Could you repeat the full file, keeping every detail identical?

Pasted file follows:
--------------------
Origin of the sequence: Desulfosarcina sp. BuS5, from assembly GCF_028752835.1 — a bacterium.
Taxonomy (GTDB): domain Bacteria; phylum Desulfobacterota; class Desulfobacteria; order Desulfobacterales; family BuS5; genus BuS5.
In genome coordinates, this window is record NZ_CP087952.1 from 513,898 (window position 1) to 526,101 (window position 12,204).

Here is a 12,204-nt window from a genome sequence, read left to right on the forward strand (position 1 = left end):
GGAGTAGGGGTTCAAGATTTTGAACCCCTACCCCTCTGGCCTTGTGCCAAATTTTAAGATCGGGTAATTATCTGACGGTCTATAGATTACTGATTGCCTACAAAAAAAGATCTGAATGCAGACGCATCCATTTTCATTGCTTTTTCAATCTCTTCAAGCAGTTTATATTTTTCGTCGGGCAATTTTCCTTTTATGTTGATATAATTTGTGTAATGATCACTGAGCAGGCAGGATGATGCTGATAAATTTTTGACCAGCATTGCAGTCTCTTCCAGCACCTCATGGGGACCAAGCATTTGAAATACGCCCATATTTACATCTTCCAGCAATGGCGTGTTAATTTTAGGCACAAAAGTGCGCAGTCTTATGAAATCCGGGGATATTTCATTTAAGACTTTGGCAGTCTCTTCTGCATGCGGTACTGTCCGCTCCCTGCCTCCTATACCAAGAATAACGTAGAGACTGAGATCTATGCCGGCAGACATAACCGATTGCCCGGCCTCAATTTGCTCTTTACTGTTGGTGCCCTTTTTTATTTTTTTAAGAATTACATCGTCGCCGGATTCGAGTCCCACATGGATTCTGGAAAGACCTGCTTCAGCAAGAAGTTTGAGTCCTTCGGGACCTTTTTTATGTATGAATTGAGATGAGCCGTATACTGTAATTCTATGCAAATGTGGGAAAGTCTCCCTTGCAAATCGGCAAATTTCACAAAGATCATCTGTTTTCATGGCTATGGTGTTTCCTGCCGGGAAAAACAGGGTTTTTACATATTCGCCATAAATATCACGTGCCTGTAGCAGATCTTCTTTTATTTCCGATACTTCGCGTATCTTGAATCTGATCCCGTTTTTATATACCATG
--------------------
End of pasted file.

Origin of the sequence: Desulfosarcina sp. BuS5, from assembly GCF_028752835.1 — a bacterium.
Taxonomy (GTDB): domain Bacteria; phylum Desulfobacterota; class Desulfobacteria; order Desulfobacterales; family BuS5; genus BuS5.
In genome coordinates, this window is record NZ_CP087952.1 from 513,898 (window position 1) to 526,101 (window position 12,204).

Here is a 12,204-nt window from a genome sequence, read left to right on the forward strand (position 1 = left end):
GGAGTAGGGGTTCAAGATTTTGAACCCCTACCCCTCTGGCCTTGTGCCAAATTTTAAGATCGGGTAATTATCTGACGGTCTATAGATTACTGATTGCCTACAAAAAAAGATCTGAATGCAGACGCATCCATTTTCATTGCTTTTTCAATCTCTTCAAGCAGTTTATATTTTTCGTCGGGCAATTTTCCTTTTATGTTGATATAATTTGTGTAATGATCACTGAGCAGGCAGGATGATGCTGATAAATTTTTGACCAGCATTGCAGTCTCTTCCAGCACCTCATGGGGACCAAGCATTTGAAATACGCCCATATTTACATCTTCCAGCAATGGCGTGTTAATTTTAGGCACAAAAGTGCGCAGTCTTATGAAATCCGGGGATATTTCATTTAAGACTTTGGCAGTCTCTTCTGCATGCGGTACTGTCCGCTCCCTGCCTCCTATACCAAGAATAACGTAGAGACTGAGATCTATGCCGGCAGACATAACCGATTGCCCGGCCTCAATTTGCTCTTTACTGTTGGTGCCCTTTTTTATTTTTTTAAGAATTACATCGTCGCCGGATTCGAGTCCCACATGGATTCTGGAAAGACCTGCTTCAGCAAGAAGTTTGAGTCCTTCGGGACCTTTTTTATGTATGAATTGAGATGAGCCGTATACTGTAATTCTATGCAAATGTGGGAAAGTCTCCCTTGCAAATCGGCAAATTTCACAAAGATCATCTGTTTTCATGGCTATGGTGTTTCCTGCCGGGAAAAACAGGGTTTTTACATATTCGCCATAAATATCACGTGCCTGTAGCAGATCTTCTTTTATTTCCGATACTTCGCGTATCTTGAATCTGATCCCGTTTTTATATACCATG